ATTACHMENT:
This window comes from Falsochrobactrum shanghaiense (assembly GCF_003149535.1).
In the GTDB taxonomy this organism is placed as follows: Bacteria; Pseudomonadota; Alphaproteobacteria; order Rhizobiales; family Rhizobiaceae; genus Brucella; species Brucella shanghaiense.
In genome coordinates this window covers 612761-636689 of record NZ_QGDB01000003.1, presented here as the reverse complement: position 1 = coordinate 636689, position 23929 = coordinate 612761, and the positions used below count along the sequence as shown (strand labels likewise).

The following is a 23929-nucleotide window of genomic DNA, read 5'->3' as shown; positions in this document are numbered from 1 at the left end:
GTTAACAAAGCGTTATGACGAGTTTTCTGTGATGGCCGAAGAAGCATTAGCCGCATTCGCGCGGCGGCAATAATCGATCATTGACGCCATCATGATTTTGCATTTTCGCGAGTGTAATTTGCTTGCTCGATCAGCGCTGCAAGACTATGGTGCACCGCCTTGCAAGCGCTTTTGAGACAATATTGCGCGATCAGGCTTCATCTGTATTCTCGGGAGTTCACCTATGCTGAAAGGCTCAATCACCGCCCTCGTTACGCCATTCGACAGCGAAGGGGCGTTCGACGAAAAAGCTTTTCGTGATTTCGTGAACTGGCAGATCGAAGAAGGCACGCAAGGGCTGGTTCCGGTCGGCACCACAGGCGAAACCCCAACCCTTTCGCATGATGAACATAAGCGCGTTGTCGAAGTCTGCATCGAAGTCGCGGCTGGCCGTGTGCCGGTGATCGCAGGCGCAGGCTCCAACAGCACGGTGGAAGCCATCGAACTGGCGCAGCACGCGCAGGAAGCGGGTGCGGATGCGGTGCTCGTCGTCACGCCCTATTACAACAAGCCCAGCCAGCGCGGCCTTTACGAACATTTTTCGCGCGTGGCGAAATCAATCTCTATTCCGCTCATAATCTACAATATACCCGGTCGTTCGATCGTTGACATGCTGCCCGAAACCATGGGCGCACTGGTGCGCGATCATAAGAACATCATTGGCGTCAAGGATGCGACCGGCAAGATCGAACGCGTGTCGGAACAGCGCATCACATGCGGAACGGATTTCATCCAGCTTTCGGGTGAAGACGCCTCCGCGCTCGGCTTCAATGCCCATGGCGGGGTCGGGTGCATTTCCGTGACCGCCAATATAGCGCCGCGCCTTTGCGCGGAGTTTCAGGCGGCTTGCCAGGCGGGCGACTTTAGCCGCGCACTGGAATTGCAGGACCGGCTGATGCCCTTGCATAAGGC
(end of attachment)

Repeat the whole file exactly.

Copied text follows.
This window comes from Falsochrobactrum shanghaiense (assembly GCF_003149535.1).
In the GTDB taxonomy this organism is placed as follows: Bacteria; Pseudomonadota; Alphaproteobacteria; order Rhizobiales; family Rhizobiaceae; genus Brucella; species Brucella shanghaiense.
In genome coordinates this window covers 612761-636689 of record NZ_QGDB01000003.1, presented here as the reverse complement: position 1 = coordinate 636689, position 23929 = coordinate 612761, and the positions used below count along the sequence as shown (strand labels likewise).

The following is a 23929-nucleotide window of genomic DNA, read 5'->3' as shown; positions in this document are numbered from 1 at the left end:
GTTAACAAAGCGTTATGACGAGTTTTCTGTGATGGCCGAAGAAGCATTAGCCGCATTCGCGCGGCGGCAATAATCGATCATTGACGCCATCATGATTTTGCATTTTCGCGAGTGTAATTTGCTTGCTCGATCAGCGCTGCAAGACTATGGTGCACCGCCTTGCAAGCGCTTTTGAGACAATATTGCGCGATCAGGCTTCATCTGTATTCTCGGGAGTTCACCTATGCTGAAAGGCTCAATCACCGCCCTCGTTACGCCATTCGACAGCGAAGGGGCGTTCGACGAAAAAGCTTTTCGTGATTTCGTGAACTGGCAGATCGAAGAAGGCACGCAAGGGCTGGTTCCGGTCGGCACCACAGGCGAAACCCCAACCCTTTCGCATGATGAACATAAGCGCGTTGTCGAAGTCTGCATCGAAGTCGCGGCTGGCCGTGTGCCGGTGATCGCAGGCGCAGGCTCCAACAGCACGGTGGAAGCCATCGAACTGGCGCAGCACGCGCAGGAAGCGGGTGCGGATGCGGTGCTCGTCGTCACGCCCTATTACAACAAGCCCAGCCAGCGCGGCCTTTACGAACATTTTTCGCGCGTGGCGAAATCAATCTCTATTCCGCTCATAATCTACAATATACCCGGTCGTTCGATCGTTGACATGCTGCCCGAAACCATGGGCGCACTGGTGCGCGATCATAAGAACATCATTGGCGTCAAGGATGCGACCGGCAAGATCGAACGCGTGTCGGAACAGCGCATCACATGCGGAACGGATTTCATCCAGCTTTCGGGTGAAGACGCCTCCGCGCTCGGCTTCAATGCCCATGGCGGGGTCGGGTGCATTTCCGTGACCGCCAATATAGCGCCGCGCCTTTGCGCGGAGTTTCAGGCGGCTTGCCAGGCGGGCGACTTTAGCCGCGCACTGGAATTGCAGGACCGGCTGATGCCCTTGCATAAGGC